Breast milk is not just a source of nutrition for the baby. Researchers have shown that it also has a compound that fights infections by allowing beneficial bacteria to thrive.
Breastfeeding is known to contain natural antibiotics, besides increasing intelligence and decreasing the chances of getting middle ear infections. Breast milk is also known to increase cold and flu resistance.
According to a study, breast milk has more then 200 times the amount of gylcerol monolaurate (GML) than is found in cow’s milk. “Our findings demonstrate that high levels of GML are unique to human breast milk and strongly inhibit the growth of pathogenic bacteria,” Donald Leung, professor of pediatrics at the National Jewish Health and senior author of the paper, was quoted as saying.
“While antibiotics can fight bacterial infections in infants, they kill the beneficial bacteria along with the pathogenic ones,” said first author and professor of microbiology Patrick Schlievert. “GML is much more selective, fighting only the pathogenic bacteria while allowing beneficial species to thrive. We think GML holds great promise as a potential additive to cows’ milk and infant formula that could promote the health of babies around the world,” he added.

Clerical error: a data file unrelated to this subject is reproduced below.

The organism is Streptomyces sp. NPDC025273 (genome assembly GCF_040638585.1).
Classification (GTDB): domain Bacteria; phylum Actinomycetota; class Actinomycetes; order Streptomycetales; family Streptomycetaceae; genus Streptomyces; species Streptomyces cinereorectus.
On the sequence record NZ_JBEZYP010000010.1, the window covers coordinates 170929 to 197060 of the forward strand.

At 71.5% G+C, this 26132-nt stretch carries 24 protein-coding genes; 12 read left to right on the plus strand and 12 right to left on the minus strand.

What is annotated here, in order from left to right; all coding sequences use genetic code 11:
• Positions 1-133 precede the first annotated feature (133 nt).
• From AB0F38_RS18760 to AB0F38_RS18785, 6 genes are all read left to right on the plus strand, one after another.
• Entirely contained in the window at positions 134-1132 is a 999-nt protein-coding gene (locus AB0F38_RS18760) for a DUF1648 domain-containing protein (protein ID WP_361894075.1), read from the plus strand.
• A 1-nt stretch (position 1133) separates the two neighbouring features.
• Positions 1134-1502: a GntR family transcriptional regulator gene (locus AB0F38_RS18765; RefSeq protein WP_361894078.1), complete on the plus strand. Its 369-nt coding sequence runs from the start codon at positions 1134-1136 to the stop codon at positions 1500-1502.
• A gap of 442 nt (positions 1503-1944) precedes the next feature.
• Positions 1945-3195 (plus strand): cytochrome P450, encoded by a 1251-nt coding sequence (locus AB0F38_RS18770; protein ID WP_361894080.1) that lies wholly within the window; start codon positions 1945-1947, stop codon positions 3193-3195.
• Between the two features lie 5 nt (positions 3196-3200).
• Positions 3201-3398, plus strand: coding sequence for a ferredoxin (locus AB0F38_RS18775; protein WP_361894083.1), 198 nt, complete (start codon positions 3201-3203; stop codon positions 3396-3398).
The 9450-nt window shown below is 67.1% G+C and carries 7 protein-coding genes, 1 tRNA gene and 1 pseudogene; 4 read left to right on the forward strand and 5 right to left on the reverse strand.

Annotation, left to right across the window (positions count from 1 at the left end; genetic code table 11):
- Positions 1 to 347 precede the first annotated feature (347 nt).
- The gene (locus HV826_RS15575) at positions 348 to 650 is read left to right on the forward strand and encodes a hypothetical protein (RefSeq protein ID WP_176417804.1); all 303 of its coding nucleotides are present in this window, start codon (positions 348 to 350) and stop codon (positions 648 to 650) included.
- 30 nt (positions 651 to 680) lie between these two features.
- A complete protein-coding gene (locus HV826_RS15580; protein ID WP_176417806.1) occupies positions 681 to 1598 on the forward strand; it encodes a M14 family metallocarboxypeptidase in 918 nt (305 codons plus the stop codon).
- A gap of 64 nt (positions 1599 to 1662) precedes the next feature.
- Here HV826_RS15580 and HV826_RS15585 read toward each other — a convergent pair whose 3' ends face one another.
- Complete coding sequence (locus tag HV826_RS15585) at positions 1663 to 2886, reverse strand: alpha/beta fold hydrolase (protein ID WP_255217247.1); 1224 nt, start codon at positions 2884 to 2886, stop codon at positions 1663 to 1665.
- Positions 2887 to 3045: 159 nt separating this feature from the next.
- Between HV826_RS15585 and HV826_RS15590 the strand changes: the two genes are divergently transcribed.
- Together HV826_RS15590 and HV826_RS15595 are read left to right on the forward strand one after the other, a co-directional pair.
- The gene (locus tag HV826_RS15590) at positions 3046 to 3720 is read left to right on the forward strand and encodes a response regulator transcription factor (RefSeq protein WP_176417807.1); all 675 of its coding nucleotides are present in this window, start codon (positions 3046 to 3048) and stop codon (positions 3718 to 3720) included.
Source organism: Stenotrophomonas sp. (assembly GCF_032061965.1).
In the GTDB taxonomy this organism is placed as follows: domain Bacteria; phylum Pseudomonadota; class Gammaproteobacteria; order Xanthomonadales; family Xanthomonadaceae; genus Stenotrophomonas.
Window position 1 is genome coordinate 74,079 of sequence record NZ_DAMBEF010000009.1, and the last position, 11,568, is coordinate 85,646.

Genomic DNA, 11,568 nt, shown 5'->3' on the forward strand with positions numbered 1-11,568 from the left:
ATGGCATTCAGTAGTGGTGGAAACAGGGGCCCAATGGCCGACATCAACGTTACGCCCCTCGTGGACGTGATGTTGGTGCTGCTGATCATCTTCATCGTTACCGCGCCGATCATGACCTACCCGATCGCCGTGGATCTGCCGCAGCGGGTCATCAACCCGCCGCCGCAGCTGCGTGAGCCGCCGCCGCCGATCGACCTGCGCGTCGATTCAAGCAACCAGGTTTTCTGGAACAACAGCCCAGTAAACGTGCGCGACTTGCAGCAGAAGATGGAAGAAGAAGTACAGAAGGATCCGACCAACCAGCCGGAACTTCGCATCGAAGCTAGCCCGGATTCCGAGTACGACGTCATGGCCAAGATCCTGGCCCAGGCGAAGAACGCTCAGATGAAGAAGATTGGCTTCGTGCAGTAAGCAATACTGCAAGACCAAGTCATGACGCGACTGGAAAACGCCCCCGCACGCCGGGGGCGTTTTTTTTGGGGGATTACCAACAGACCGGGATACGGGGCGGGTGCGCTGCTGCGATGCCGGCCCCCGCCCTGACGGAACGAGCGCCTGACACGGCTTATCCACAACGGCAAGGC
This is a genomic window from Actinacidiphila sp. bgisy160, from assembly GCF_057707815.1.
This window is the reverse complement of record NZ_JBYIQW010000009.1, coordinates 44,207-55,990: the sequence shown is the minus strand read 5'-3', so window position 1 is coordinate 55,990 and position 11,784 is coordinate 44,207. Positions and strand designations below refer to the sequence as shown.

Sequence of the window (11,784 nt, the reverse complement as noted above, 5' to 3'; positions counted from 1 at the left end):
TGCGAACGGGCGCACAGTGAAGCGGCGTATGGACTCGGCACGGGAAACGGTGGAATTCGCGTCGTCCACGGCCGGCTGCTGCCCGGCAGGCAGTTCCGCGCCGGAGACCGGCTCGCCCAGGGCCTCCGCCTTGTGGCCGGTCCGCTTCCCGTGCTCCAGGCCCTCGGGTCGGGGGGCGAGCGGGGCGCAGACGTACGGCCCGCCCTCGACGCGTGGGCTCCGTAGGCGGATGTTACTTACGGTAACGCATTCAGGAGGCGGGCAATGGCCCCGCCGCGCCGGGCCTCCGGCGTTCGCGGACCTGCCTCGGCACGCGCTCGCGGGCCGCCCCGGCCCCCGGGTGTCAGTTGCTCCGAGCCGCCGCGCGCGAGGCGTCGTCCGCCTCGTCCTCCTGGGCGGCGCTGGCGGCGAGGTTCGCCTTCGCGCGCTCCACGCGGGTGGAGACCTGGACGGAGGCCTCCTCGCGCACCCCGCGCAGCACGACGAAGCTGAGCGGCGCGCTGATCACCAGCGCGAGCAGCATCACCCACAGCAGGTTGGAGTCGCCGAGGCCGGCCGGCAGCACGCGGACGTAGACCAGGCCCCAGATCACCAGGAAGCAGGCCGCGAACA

Researchers also found that human breast milk inhibits the growth of pathogenic bacteria Staphylococcus aureus, Bacillus subtilis, and Clostridium perfringens.
When researchers removed the GML from human breast milk, it lost its antimicrobial activity against S aureus. GML, according to researchers, also inhibits inflammation in epithelial cells that line the gut and other mucosal surfaces.
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